Briscoe’s No. 14 Stewart-Haas Racing Ford team had come out of the gate strong this season, just his second as a fulltime driver in the Cup Series.
He led more laps in the season’s second race of the season at Fontana (20) than he did his entire rookie season and then shined at Phoenix in race No. 4, where he led 101 laps and earned his first series victory.
Briscoe, 27, vaulted to as high as third in the standings following Atlanta but then hit a rough five-race stretch where he had one finish better than 20th.
That’s turned around in his past three races, finishing fourth in the Coca-Cola 600 at Charlotte and a respectable 13th at Sonoma. He ended up 24th at Gateway but won the pole and led the first 27 laps of the race until he was forced to pit under green for a flat left-rear tire and fell a lap down.
Asked if he thought his performance was “back on track” Briscoe said, “Well, you still have to get to Phoenix. If you don’t get to Phoenix (the championship race), it doesn’t matter how good you are.
“If you had asked me that four or five weeks ago, I would have said no way. But we got back to what we were doing at the beginning of the year and I feel like we have our speed back. Hopefully, we can continue this.”
Leading SHR in the win column
Briscoe remains the only SHR driver with a win so far this season and the only one assured of a playoff spot.
SHR teammate Aric Almirola is currently high enough in points to get in the 16-driver playoff field but that could change if there are more new winners in the last 10 races of the regular season.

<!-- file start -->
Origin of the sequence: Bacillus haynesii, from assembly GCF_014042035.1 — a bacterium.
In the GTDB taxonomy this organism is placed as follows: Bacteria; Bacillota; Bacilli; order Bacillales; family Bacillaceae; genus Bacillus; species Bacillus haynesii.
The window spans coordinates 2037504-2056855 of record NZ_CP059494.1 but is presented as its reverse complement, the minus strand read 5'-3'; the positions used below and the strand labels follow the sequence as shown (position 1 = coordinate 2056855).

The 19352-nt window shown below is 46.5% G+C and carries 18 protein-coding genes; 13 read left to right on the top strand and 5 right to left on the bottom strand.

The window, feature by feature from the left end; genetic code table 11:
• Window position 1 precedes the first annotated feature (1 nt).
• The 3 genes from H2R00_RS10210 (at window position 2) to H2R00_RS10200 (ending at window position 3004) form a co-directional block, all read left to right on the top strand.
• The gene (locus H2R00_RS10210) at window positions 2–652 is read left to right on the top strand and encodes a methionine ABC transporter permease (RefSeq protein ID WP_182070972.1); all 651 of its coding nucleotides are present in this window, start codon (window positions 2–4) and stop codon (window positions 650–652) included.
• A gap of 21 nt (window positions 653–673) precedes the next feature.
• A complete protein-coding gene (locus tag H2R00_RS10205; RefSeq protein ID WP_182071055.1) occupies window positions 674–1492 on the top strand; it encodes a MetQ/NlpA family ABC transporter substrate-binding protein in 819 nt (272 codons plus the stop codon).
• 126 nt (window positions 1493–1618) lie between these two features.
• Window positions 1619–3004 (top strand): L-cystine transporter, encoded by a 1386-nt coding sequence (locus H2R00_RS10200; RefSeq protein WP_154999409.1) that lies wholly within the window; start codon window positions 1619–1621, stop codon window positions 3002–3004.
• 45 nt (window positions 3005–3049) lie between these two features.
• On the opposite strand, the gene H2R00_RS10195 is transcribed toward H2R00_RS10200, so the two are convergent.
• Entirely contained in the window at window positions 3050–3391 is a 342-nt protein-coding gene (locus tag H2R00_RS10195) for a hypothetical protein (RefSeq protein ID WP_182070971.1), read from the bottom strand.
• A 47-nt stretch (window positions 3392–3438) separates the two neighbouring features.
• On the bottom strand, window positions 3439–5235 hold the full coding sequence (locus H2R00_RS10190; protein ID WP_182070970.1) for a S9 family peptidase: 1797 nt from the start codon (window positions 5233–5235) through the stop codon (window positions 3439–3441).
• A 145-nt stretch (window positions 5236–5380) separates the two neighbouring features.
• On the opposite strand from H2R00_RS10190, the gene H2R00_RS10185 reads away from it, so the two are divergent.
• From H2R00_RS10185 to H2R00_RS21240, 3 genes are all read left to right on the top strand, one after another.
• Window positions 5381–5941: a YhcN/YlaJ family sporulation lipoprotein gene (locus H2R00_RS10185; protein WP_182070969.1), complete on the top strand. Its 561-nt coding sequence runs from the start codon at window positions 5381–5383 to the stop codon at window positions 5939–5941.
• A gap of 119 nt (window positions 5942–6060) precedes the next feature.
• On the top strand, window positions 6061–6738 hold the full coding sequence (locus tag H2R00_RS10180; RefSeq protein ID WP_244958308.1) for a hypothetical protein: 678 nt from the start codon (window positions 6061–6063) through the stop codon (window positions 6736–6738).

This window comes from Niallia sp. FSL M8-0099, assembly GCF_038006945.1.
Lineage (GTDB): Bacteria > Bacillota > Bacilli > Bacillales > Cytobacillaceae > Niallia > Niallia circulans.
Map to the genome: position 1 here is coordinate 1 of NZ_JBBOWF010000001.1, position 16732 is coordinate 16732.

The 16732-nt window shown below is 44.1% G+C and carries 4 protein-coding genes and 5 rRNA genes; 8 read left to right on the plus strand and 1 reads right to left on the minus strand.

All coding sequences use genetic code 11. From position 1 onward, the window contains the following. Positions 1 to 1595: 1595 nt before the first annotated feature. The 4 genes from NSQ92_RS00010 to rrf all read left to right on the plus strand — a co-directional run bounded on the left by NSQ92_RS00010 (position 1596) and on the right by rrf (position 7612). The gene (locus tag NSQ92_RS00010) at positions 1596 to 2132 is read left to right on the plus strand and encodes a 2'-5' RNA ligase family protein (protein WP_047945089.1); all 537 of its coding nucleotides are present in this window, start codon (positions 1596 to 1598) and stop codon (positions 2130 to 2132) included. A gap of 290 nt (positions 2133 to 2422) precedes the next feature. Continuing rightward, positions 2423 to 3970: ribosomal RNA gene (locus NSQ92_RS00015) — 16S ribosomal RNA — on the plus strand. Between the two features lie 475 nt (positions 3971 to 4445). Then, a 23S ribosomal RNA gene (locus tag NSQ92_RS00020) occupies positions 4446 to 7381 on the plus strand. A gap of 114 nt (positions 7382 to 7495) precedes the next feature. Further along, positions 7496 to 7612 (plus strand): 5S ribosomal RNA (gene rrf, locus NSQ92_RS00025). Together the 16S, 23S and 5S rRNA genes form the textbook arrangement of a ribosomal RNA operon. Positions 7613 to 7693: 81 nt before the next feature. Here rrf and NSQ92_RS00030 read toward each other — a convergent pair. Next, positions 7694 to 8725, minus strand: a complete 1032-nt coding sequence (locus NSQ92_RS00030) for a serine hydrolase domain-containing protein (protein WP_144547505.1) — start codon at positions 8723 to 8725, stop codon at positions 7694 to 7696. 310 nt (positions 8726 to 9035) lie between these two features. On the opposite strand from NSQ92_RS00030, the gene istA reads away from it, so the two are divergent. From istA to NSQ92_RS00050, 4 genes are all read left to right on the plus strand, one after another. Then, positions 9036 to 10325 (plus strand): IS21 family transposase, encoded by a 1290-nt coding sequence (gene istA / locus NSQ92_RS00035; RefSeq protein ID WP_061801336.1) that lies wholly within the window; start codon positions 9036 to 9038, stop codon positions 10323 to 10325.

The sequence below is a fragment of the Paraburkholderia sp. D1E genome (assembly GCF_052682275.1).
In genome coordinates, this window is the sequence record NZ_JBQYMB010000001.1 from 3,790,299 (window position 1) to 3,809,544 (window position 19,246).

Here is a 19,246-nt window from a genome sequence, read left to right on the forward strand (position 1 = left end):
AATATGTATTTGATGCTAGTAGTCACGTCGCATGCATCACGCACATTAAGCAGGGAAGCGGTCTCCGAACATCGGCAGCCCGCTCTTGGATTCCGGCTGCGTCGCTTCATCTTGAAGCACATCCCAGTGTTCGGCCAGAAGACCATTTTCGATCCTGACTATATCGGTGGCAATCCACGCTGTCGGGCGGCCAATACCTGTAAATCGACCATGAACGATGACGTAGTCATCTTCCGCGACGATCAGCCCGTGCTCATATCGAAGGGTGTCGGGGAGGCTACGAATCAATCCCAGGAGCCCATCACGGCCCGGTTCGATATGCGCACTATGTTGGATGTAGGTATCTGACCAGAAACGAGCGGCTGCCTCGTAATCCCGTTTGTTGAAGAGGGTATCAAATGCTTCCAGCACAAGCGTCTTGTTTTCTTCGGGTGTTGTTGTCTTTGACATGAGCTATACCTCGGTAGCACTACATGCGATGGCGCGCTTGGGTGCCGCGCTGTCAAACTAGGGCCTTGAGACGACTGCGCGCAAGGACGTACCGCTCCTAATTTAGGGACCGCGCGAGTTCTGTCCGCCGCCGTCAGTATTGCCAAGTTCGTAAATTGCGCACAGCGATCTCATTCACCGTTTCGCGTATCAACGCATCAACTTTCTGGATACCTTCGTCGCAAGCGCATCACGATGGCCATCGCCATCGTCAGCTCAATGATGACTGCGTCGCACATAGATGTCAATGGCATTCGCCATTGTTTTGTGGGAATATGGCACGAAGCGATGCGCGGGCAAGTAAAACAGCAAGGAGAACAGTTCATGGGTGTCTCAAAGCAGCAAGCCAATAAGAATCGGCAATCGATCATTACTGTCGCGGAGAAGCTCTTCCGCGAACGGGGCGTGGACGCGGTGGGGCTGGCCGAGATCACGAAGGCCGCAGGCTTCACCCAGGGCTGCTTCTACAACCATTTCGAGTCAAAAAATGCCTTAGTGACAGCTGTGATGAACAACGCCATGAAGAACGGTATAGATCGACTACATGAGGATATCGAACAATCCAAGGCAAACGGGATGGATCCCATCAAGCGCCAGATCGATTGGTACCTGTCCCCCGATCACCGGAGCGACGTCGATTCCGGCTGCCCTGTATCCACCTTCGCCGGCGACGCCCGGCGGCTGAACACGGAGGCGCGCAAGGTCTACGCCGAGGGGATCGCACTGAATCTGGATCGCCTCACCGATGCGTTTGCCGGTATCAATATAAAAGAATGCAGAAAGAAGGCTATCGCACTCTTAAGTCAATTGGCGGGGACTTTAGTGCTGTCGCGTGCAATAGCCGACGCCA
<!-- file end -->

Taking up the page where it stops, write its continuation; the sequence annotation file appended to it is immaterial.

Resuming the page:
Still, Briscoe doubts anyone this year can be called a true favorite for the title.
“I don’t think there is a championship favorite. There are a lot of guys who are capable,” he said. “This Next Gen car, it is so weird how it is. One week you can be really good and the next week you can be way, way off.
“We just have to continue to get better and put ourselves in a position to keep trying to run up front. If we do that and get to Phoenix, I am confident we can go there and battle. It is just a matter of getting there.
“If you aren’t one of the final four guys, it doesn’t matter how good you are there.”
Next Gen an easier transition for new drivers
Briscoe maintains since he is relatively new to the Cup Series, adjusting to the Next Gen car hasn’t been quite as steep of a learning curve as perhaps some veterans, who had learned and mastered every nuisance of the previous car.
“Truthfully, with the IMSA stuff I’ve done, it’s kind of similar to that feel, so I wouldn’t say that I’ve had as much muscle memory to relearn or forget about switching from the old car,” he said.
“I haven’t had any issues – knock on wood – but it is different, I think, for the guys who have done it for a long time and are trying to retrain themselves with a lot of those things.”